Benefits and harms of giving probiotics to newborns after digestive tract surgery

Key message

• Probiotics may have little or no effect on the risk of blood infection in infants born from 35 weeks of pregnancy who have undergone surgery of the digestive tract (food pipe, stomach, or bowel).
• Probiotics may increase the proportion of 'good' bacteria in the bowel, but we do not know if this has any real benefit for the infant.

What are probiotics?

Probiotics are live bacteria that may offer health benefits when consumed. There is evidence that probiotics can prevent an inflammatory disease of the bowel (necrotising enterocolitis) and infection in premature babies.

What are some of the risks of bowel surgery in babies?

Surgery of the digestive tract increases the risk of infection, and infection can increase the length of hospital stay. Treatment with antibiotics (medicines that treat bacterial infection) and the stress of surgery can diminish the 'good' bacteria in the bowel.

What did we want to find out?

We wanted to find out if giving probiotics to babies born from 35 weeks of pregnancy who underwent stomach or bowel surgery could improve rates of infection, length of hospital stay, rates of death, feeding, and the proportion of 'good' bacteria in the stomach and bowel.

What did we do?

We searched for studies that randomly assigned babies to experimental treatment (probiotics) or a control, which could be placebo (a 'dummy' treatment that does not contain any medicine but looks or tastes the same as the medicine being tested) or no treatment.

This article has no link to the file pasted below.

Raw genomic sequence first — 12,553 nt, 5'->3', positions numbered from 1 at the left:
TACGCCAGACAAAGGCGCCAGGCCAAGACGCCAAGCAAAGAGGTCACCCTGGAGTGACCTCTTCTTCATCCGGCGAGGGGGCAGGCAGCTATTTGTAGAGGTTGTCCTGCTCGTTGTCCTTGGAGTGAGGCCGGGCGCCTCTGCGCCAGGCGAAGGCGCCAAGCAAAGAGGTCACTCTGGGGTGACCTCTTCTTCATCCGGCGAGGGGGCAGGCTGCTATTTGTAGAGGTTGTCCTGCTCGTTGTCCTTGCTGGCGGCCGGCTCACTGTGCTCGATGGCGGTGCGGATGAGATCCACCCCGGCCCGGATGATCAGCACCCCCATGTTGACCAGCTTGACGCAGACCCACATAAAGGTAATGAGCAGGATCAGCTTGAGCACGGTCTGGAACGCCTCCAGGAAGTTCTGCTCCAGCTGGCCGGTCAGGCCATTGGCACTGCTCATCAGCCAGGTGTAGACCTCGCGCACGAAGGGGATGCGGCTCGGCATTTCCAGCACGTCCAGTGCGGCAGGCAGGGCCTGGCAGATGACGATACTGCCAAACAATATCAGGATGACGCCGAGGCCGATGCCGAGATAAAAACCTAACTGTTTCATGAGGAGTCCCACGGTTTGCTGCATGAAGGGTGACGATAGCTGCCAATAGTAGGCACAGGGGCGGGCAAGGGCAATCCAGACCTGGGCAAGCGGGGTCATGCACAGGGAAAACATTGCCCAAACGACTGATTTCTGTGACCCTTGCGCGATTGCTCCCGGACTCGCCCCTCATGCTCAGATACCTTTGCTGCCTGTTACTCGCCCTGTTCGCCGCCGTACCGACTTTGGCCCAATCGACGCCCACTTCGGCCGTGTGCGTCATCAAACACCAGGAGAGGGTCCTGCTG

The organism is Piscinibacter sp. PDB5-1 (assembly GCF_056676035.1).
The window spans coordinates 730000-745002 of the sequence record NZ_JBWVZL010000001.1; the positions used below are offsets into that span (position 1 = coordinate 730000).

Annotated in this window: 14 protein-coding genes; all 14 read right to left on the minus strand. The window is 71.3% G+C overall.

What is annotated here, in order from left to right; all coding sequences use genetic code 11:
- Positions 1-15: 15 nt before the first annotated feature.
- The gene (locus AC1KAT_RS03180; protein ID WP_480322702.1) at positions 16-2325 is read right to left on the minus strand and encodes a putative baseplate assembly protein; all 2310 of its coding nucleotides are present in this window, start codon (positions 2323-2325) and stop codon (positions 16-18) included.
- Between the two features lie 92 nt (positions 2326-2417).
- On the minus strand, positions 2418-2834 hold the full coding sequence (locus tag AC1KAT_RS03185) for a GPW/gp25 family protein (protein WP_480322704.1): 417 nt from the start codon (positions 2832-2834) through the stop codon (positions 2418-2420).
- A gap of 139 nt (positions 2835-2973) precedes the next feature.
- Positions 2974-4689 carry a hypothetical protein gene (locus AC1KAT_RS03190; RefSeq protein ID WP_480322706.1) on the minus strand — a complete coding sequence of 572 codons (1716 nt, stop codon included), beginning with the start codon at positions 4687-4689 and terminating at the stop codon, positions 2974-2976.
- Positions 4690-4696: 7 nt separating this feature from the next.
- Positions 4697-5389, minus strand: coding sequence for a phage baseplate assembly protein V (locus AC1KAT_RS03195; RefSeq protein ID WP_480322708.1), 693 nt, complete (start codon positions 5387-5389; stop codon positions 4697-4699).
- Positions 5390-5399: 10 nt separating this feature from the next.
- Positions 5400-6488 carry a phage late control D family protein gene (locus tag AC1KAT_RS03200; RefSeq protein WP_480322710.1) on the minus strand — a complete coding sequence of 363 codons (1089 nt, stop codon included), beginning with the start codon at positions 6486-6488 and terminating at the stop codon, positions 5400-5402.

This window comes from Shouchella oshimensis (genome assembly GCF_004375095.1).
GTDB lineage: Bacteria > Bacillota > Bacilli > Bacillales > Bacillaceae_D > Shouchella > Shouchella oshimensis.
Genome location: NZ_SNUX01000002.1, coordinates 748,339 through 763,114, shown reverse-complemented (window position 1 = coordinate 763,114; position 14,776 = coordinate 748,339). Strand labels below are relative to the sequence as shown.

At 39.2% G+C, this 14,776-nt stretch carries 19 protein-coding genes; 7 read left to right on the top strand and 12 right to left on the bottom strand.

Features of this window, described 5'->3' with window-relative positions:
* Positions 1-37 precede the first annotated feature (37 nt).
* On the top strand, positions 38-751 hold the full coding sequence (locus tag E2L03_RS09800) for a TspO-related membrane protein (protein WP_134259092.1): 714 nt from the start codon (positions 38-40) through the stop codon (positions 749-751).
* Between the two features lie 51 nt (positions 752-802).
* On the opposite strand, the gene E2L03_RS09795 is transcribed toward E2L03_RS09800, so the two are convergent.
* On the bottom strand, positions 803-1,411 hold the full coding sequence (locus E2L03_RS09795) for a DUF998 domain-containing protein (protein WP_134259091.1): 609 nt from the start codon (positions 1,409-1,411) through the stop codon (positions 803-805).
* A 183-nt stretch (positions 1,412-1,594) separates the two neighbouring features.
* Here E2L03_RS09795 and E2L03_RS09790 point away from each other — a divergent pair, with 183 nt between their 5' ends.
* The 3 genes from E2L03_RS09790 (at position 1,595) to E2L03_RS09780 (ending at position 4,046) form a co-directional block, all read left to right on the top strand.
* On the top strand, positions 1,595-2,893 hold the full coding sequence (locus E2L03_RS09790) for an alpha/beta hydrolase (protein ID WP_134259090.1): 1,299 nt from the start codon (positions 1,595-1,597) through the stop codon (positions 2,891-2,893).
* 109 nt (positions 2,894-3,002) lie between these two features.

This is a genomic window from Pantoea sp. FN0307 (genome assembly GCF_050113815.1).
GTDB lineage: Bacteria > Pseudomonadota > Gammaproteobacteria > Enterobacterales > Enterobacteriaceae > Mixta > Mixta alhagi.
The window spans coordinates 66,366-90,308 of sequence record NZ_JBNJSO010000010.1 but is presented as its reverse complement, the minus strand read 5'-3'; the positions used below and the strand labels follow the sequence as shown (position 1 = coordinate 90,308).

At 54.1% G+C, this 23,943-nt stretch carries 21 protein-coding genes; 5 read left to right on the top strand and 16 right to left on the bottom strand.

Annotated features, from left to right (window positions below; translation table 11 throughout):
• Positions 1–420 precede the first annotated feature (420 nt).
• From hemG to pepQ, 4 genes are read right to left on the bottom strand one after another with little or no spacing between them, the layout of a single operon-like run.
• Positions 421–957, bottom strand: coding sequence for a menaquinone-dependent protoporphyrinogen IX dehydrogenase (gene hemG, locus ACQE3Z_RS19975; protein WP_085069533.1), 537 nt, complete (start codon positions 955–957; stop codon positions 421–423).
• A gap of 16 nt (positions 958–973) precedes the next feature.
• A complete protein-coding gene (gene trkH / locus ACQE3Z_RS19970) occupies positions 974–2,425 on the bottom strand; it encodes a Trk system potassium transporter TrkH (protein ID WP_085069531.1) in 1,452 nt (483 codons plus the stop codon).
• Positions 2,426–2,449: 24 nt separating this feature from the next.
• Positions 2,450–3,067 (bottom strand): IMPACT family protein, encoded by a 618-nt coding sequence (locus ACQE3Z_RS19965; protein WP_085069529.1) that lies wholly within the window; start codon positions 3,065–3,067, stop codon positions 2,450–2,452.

What did we find?

We found one small study of 61 babies born from 35 weeks of pregnancy who had digestive tract surgery. Thirty babies received probiotics after the surgery, and 30 received a placebo.

In the probiotics group, 13% of babies had a blood infection, compared with 19% in the placebo group. This difference is too small to be significant.

On average, the babies in the probiotic group were receiving food into their stomach about 15 hours sooner than those in the placebo group. Again, this difference is not important.

Among 39 infants who were tested, those in the probiotics group had considerably more 'good' bacteria in their bowel compared to the placebo group.

What are the limitations of the evidence?

We have little confidence in the evidence because it is based on a single study with few participants. The evidence is not strong enough to support giving probiotics routinely. Well-designed and large studies are needed to determine the benefits and harms of giving probiotics to newborns after digestive tract surgery.

How up to date is this evidence?

The evidence is up to date to August 2023.

Authors' conclusions: 

This review provides low-certainty evidence from one small RCT that probiotics compared to placebo have little or no effect on the risk of proven sepsis (positive bacterial culture, local or systemic) or time to full-enteral feeds in neonates who have undergone gastrointestinal surgery.